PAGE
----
Utah Salt Lake City Central Mission


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Description

The Utah Salt Lake City Central Mission was created in 2012 as a pilot mission for the Church. The mission focuses heavily on baptizing new converts, and the senior couples in the mission mainly focused on reactivating less active members.

This mission is the smallest geographical proselyting mission in the world. At the time of its creation, this mission was one of the only two missions in the world where each stake had its own senior couple who were called to their stake, from their stake. The senior couples live in their own homes. An unofficial saying in the mission was “retake the valley” due to the high amounts of both less active and non-members in the area.

Did you serve in the Utah Salt Lake City Central Mission? Is so, help us fill in information about your mission by emailing us at editor@missionhome.com!

The Church

Not surprisingly, the Church is very strong in the Utah Salt Lake City Central Mission. Despite the small geographical size of the mission, there are 20 stakes located in the mission boundaries, as well as two YSA Stakes, a Samoan Ward, a Tongan Ward, a Sign Language Ward, and multiple Spanish congregations.  There is also a Church Institute located in Taylorsville. Members love the missionaries in this area.

Several temples are also close by (though none of them are located within the mission boundaries), including the Jordan River Utah Temple, the Oquirrh Mountain Utah Temple, and the Salt Lake City Utah Temple. Missionaries are able to attend the temple every three months.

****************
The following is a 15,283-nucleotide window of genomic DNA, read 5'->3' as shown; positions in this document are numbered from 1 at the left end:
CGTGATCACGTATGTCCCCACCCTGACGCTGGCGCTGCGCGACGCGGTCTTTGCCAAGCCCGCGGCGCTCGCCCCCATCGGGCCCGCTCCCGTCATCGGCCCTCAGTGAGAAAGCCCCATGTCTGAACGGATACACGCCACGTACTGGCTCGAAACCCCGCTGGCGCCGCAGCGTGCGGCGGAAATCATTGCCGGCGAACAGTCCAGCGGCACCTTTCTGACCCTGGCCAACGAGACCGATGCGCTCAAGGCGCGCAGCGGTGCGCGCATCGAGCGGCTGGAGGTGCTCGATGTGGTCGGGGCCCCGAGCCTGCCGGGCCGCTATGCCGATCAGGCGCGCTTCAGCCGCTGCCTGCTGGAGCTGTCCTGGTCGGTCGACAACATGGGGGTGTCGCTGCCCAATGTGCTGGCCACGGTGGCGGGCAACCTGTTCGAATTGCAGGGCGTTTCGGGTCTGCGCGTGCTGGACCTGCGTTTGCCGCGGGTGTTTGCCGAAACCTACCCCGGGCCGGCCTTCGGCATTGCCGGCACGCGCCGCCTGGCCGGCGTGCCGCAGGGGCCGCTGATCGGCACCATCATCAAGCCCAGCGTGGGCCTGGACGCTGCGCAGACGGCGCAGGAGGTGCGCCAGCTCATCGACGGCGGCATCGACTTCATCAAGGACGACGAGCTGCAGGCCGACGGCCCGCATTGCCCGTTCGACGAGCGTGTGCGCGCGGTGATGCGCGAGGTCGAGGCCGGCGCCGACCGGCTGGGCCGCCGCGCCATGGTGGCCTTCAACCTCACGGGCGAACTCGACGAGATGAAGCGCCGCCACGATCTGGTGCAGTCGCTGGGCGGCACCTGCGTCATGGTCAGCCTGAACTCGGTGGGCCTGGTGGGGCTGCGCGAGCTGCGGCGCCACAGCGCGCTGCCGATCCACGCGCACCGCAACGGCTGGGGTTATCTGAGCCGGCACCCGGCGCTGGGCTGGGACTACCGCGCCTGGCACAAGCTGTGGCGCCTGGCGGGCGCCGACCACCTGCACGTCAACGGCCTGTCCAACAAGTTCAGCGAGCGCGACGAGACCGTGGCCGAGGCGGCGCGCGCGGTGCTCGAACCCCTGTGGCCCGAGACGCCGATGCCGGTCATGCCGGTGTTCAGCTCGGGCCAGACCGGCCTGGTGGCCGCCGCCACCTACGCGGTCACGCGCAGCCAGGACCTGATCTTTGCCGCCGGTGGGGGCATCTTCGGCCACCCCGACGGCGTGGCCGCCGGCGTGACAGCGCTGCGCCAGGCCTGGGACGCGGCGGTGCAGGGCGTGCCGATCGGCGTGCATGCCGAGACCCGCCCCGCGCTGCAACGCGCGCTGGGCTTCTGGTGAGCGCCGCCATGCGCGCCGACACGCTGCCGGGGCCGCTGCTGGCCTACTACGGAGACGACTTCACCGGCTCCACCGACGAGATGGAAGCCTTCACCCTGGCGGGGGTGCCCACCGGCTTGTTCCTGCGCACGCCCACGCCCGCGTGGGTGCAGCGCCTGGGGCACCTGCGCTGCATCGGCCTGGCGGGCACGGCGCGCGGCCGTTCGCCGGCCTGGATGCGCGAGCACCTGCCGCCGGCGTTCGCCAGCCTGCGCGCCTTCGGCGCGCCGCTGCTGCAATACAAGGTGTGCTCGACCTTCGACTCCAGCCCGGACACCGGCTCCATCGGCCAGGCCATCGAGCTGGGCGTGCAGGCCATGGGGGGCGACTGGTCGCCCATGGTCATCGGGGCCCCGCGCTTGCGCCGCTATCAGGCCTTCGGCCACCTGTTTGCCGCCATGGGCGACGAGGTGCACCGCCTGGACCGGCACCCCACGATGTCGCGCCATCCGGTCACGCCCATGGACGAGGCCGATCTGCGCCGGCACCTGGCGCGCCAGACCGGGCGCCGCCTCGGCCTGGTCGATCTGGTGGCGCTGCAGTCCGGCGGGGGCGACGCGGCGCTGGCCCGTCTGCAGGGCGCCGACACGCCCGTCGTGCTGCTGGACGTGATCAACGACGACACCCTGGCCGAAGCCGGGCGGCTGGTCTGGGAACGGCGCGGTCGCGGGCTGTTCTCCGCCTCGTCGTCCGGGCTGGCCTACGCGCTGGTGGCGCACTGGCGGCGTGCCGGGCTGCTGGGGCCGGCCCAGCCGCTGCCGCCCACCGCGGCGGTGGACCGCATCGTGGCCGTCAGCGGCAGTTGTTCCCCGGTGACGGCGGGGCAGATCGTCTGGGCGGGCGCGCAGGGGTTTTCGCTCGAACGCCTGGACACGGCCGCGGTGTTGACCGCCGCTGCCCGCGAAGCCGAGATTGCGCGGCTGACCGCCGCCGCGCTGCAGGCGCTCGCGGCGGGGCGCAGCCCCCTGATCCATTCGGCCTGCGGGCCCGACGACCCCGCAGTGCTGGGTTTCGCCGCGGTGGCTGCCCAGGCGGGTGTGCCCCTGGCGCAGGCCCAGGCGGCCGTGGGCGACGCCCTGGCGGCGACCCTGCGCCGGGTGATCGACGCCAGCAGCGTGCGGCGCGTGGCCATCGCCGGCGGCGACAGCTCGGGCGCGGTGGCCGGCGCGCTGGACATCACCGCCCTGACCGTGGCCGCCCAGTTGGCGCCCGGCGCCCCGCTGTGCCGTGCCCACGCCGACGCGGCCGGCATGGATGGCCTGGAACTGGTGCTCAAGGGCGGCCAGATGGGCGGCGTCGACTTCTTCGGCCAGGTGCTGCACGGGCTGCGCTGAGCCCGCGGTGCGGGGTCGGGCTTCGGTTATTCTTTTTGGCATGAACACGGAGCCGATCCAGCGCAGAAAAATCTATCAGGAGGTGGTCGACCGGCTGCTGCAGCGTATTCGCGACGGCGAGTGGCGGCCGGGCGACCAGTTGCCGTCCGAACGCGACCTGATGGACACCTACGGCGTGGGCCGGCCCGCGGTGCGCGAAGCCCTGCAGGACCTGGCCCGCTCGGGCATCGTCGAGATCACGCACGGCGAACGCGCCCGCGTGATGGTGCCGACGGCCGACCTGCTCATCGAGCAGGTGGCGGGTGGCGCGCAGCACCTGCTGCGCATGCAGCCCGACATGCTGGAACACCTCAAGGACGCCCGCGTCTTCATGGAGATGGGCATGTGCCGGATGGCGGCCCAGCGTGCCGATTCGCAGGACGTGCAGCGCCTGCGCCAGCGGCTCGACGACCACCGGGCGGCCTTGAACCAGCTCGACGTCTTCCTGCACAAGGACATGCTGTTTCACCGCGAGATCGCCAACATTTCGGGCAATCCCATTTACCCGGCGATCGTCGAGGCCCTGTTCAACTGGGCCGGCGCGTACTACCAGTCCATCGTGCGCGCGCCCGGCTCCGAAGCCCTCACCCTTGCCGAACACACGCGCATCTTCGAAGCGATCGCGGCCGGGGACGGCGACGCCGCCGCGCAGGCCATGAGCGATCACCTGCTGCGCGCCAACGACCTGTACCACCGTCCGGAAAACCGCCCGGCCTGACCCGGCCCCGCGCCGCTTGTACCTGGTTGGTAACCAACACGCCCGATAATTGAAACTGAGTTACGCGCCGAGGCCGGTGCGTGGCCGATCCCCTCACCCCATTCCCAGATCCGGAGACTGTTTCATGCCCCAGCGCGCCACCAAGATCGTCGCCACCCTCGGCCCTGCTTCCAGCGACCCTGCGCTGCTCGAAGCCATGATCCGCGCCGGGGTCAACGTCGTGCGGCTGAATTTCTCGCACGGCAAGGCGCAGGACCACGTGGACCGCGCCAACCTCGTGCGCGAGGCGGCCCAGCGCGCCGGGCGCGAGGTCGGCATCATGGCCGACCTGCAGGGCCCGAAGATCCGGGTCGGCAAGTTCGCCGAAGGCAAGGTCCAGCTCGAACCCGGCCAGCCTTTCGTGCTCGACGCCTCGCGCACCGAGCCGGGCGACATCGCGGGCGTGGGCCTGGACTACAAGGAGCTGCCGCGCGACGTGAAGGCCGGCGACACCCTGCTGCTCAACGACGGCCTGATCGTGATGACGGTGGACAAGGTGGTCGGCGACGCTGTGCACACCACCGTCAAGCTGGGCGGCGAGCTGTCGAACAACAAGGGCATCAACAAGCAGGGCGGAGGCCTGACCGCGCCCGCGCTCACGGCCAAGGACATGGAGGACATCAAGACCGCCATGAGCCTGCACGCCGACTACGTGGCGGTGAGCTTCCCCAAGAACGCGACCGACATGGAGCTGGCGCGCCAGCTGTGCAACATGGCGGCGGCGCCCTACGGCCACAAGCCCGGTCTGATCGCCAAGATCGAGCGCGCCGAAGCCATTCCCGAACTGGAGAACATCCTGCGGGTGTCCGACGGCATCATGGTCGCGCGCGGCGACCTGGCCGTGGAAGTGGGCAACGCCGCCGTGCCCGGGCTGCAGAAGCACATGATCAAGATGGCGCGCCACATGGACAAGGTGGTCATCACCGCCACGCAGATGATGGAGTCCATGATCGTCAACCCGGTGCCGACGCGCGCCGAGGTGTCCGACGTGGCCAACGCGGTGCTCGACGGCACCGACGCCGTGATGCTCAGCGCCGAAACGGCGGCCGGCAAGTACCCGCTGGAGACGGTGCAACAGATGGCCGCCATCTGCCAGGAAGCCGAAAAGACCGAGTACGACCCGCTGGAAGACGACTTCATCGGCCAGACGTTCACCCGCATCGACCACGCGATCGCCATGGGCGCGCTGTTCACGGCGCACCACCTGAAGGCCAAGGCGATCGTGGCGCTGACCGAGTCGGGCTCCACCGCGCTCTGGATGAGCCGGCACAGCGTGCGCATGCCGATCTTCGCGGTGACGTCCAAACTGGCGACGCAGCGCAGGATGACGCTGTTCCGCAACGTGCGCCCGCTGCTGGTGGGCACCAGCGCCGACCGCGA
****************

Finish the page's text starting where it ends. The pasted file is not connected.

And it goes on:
The Church decided that Facebook missionary profiles weren’t the best fit for the mission.

The Jordan River Utah Temple. PIcture cc by Ricardo360, taken from http://en.wikipedia.org/wiki/File:Jordan_River_Temple_2.jpg

Food

Food in the Utah Salt Lake City Central Mission is generally similar to that found in most of the United States.  Utah does have its own unique foods as well, such as fry sauce (a condiment made from mixing ketchup, mayonnaise, and other spices), pastrami burgers (sliced pastrami served on top of a cheeseburger), and Jell-O salads (Jell-O mixed with fruit and whipped cream).

Transportation

Like most stateside missions, missionaries will mostly use either cars or bikes in their areas.  Designations are generally based on the size of the area and leadership positions. The area is also served by the UTA bus system and TRAX light rail. On public transportation, a recently returned missionary from this mission said, “Sometimes we used TRAX to go downtown to Temple Square with an investigator if we couldn’t find a member to take us, but our areas were so small there was no need for public transportation.”

Missionaries need to acquire their own bikes, either used or new. Members in the area may also have bikes that they let missionaries use. It is best to wait until a missionary is in the field to buy a bike.

Safety

One missionary was asked if he felt safe walking the streets at night. He replied, “Yeah, Utah is not as dangerous as everyone thinks it is.” There have been no muggings of missionaries reported in the mission.

Customs